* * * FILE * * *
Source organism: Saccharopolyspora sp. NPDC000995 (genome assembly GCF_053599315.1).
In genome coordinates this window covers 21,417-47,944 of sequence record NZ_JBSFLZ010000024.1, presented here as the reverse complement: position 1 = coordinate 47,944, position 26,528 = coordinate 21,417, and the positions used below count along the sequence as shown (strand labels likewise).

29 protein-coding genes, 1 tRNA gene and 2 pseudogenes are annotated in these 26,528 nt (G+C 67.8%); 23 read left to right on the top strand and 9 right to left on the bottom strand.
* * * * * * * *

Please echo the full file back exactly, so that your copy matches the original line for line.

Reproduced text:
Source organism: Saccharopolyspora sp. NPDC000995 (genome assembly GCF_053599315.1).
In genome coordinates this window covers 21,417-47,944 of sequence record NZ_JBSFLZ010000024.1, presented here as the reverse complement: position 1 = coordinate 47,944, position 26,528 = coordinate 21,417, and the positions used below count along the sequence as shown (strand labels likewise).

29 protein-coding genes, 1 tRNA gene and 2 pseudogenes are annotated in these 26,528 nt (G+C 67.8%); 23 read left to right on the top strand and 9 right to left on the bottom strand.